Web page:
3. Wound dressings. These are handy for wounds that a deeper and/or just keep bleeding. They are essentially a thick block of absorbent material that when unwrapped has a couple of tales on each end that can be wrapped around to tie tight. The downside to them they are rectangular block and so they don’t always conform to a wound that is not on a flatter surface. Again they come in various sizes so perhaps a few medium and a few large would cover the options. They are also a bulky item even when packed so they do make space a premium.

The other injury type is Soft Tissue injuries, sprains, strains and the like. It is an injury type that is readily ignored and many people suffering soft tissue injuries attempt to just work through it. Unfortunately this just prolongs the healing process by good deal. The recommended treatment for soft tissue injuries is the mnemonic RICER. This stands Rest, Ice, Compression, Elevation and Referral. Many soft tissue injuries won’t need referral unless they don’t improve after a few days but the other components of offer a quick recovery. Treated properly right away and you’ll be back to work and play much faster. So the next recommended item is;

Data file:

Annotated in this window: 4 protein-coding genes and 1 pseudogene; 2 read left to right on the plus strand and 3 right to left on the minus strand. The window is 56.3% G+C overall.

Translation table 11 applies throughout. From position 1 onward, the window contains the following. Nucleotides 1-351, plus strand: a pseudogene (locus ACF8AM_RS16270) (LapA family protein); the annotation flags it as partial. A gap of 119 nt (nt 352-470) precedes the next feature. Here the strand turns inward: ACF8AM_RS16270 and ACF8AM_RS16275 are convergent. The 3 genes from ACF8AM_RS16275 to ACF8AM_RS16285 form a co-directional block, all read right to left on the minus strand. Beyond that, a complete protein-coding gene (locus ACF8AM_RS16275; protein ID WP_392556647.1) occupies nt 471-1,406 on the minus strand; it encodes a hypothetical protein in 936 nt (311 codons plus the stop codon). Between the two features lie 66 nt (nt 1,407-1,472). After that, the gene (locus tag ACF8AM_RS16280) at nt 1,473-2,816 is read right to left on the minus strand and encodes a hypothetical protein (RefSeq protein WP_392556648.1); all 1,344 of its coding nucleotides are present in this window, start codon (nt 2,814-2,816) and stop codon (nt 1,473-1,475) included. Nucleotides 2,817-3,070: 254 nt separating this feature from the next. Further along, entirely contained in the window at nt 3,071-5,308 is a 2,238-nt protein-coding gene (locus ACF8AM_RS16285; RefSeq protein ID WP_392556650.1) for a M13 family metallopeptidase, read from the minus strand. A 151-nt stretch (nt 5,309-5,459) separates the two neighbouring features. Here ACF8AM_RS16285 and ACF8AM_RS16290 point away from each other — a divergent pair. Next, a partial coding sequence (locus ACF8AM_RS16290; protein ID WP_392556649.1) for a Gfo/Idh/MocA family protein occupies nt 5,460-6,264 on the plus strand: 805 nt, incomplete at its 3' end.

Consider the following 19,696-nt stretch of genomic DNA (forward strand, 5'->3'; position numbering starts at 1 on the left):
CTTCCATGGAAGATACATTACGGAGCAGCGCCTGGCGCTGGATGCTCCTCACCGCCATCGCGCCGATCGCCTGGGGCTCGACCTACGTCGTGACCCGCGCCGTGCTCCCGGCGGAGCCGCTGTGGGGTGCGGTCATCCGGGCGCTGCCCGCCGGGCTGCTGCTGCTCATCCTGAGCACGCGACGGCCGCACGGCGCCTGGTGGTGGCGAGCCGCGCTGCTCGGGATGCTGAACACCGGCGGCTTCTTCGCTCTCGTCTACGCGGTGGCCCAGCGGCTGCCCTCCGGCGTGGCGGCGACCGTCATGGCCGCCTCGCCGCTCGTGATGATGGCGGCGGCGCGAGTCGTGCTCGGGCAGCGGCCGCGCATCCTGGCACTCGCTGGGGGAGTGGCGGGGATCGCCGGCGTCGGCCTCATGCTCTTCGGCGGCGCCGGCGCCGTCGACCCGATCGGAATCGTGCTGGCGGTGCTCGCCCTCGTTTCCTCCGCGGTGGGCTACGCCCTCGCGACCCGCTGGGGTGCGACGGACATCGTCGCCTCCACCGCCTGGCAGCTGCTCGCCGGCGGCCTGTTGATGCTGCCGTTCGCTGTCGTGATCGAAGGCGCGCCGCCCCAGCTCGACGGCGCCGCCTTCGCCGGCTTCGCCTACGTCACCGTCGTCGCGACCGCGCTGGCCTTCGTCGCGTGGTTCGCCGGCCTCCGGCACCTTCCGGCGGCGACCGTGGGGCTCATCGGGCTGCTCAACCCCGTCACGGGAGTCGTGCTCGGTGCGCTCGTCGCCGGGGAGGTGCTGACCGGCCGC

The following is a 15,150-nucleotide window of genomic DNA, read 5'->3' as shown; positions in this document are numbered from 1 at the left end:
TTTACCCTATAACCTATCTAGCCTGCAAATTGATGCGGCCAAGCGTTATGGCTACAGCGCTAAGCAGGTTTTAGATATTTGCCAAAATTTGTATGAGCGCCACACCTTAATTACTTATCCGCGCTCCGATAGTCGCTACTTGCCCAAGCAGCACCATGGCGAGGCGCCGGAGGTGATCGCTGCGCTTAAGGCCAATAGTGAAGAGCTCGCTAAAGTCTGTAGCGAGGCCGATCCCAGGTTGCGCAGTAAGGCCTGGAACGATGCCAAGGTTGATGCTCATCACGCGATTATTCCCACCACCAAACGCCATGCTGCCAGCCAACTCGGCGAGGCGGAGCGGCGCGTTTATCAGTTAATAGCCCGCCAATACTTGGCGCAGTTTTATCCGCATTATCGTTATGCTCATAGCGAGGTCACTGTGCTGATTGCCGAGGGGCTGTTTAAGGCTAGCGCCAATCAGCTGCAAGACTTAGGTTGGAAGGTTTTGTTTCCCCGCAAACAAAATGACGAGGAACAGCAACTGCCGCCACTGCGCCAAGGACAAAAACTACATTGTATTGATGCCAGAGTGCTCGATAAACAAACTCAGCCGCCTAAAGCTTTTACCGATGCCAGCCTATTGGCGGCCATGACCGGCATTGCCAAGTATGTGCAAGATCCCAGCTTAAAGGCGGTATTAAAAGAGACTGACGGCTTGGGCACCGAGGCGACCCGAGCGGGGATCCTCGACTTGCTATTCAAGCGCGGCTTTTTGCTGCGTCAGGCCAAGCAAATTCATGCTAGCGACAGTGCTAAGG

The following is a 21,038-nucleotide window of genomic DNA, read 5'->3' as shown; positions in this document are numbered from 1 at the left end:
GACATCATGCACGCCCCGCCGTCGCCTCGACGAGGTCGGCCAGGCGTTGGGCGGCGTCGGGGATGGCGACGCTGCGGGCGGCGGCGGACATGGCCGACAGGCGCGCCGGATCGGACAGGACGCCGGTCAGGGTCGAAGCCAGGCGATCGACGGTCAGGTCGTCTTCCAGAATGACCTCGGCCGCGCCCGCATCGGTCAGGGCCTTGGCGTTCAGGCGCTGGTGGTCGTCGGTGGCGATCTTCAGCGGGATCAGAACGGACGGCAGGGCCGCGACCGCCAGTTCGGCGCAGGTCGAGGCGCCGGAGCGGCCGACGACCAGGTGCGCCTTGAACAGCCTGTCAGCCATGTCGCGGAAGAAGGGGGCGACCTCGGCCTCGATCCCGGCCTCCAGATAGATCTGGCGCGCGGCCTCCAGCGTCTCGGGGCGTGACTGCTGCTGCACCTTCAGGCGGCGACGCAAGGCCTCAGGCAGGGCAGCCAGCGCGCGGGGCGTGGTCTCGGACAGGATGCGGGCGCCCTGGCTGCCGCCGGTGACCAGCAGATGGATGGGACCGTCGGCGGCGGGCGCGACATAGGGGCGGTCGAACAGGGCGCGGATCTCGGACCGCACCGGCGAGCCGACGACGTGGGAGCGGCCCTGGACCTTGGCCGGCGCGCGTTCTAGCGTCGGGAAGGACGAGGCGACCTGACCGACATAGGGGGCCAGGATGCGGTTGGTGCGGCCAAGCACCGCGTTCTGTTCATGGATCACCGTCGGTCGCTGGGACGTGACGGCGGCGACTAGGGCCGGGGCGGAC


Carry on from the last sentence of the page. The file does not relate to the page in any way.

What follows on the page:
4. Instant Ice Packs. They store well, easy to use, don’t need to be refrigerated and are activated by squeezing. The downside is they are one use item but given the areas you are operating in they are ideal. The other bonus is that ice is a good pain reliever. So if someone has been bitten by something or even broken a bone, in the absence of any other pain relief, ice can be effective.

And lastly, you can never have too much tape! So many uses I couldn’t possibly start to name them here. If something is not sitting right, if the ice pack is moving around too much during transport, if you just have to support something, secure a sling, etc. tape is king!

I hope this list has helped you get a grasp on how to make positive additions to your first aid kits.

If you like any help or have any questions please don’t hesitate to email us on info@ruralandremotefirstaid.com.au or call us on 0491 057 339.